As Democracy Corps admits up front, who knows how this one will end, but right now the Democratic pollsters say health care didn’t do squat for Democrats.

Health care’s passage did not produce even a point rise in the president’s approval rating or affection for the Democratic Congress. Virtually every key tracking measure in April’s poll has remained unchanged, including the Democrats’ continued weakness on handling of the economy. Both parties are equally reviled, reflected in their lowest ratings in history, while voters want to punish those in power — for the partisan bickering, bailing out the undeserving, government spending, the deficit, and the endless gridlock over health care while people struggled to survive the jobs crisis. With independents even more conservative and Republican-leaning in this survey, the congressional battle in 2010 looks like a dead-heat at best — a 12-point swing in this poll from 2008.

The health care bill is a very bad bill. That people don’t get any goodies until years from now was a ridiculous way to put the package together. The mandate inside a monopoly a horrendous idea. That the taxes on the middle class will hit in later years won’t matter to Obama, because even assuming he gets a second term, the bad stuff won’t hit until he’s gone.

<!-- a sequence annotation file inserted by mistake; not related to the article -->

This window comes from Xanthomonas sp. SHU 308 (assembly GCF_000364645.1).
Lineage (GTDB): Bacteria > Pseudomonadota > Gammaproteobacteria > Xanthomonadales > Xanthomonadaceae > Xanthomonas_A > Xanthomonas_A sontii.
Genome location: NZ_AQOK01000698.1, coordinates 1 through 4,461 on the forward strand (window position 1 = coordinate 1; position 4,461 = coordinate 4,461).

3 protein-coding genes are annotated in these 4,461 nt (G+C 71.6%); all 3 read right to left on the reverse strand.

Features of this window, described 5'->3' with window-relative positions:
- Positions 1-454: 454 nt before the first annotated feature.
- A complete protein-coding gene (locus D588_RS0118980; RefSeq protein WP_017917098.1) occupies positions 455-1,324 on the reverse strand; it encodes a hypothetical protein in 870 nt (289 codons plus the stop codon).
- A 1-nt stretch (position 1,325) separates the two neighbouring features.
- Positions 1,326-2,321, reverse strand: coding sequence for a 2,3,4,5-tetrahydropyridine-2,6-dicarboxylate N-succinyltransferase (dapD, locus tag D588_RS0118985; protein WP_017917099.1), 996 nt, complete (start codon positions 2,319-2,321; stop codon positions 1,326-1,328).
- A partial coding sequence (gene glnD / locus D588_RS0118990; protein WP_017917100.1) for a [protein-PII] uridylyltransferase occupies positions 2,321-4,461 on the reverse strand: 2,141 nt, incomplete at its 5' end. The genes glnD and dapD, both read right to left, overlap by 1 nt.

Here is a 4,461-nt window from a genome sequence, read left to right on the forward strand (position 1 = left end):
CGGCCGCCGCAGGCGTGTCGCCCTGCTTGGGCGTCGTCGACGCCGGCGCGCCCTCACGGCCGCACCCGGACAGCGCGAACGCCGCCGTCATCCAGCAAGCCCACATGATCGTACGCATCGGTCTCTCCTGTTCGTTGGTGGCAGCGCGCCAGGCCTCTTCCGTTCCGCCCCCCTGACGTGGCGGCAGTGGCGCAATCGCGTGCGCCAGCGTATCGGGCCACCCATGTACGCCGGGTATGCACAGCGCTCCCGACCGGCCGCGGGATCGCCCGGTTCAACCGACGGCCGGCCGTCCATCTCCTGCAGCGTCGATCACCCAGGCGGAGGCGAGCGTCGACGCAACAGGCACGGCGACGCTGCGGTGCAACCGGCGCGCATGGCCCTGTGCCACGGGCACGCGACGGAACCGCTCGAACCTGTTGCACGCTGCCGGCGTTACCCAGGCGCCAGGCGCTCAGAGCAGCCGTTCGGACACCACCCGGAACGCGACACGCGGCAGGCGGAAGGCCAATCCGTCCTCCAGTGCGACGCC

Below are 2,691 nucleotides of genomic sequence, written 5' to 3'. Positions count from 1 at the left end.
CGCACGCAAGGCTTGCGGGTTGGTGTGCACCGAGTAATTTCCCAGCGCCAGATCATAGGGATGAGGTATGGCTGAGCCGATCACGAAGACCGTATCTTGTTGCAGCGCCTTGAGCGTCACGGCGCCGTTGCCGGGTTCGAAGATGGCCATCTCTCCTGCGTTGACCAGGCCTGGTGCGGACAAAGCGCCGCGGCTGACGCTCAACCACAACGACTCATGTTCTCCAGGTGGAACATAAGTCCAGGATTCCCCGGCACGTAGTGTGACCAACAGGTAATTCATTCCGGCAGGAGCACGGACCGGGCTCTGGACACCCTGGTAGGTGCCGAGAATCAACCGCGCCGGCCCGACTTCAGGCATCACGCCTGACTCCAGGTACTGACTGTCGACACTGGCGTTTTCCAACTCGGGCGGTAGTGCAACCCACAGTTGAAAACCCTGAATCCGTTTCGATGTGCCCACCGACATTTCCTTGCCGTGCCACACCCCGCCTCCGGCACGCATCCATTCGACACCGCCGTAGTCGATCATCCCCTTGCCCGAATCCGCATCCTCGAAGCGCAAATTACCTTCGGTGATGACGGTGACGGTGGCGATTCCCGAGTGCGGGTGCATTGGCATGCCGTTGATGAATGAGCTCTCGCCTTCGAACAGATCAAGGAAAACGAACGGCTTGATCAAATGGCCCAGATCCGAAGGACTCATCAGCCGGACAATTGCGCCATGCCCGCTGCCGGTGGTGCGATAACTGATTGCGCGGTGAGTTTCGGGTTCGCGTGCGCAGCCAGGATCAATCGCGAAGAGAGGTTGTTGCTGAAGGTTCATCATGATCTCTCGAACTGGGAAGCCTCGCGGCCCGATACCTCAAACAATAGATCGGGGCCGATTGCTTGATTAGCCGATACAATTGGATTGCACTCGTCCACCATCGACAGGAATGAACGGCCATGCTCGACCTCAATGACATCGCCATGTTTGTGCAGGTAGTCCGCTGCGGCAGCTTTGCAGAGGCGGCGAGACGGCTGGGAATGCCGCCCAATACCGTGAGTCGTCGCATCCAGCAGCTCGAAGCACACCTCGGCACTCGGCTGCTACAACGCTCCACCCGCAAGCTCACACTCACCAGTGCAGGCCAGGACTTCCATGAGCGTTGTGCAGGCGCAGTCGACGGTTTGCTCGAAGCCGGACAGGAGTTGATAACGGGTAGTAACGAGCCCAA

On another note (via Greg Sargent), Mark Murray debunks the wingnut charge that the Obama administration spiked a report revealing health care would increase costs before the final vote on the bill. Murray, however, doesn’t deny the report says health care costs would rise in the near term.

A little back story: While the nonpartisan Congressional Budget Office estimated that the health-care legislation (Senate bill, plus reconciliation bill) would reduce the deficit by $138 billion over 10 years and $1.2 trillion over the next 10 years, the Office of the Actuary at HHS said last week that the new health-care law would raise health costs $311 billion from 2010 to 2019.

Via Chris Cilizza, Charlie Cook has downgraded chances of holding Obama’s old Senate seat after Alexi Giannoulias’ family bank failed last week.

Another sign of 2010 is the Gallup poll on young voters.

Do you know anyone who is “very enthusiastic” about voting in 2010?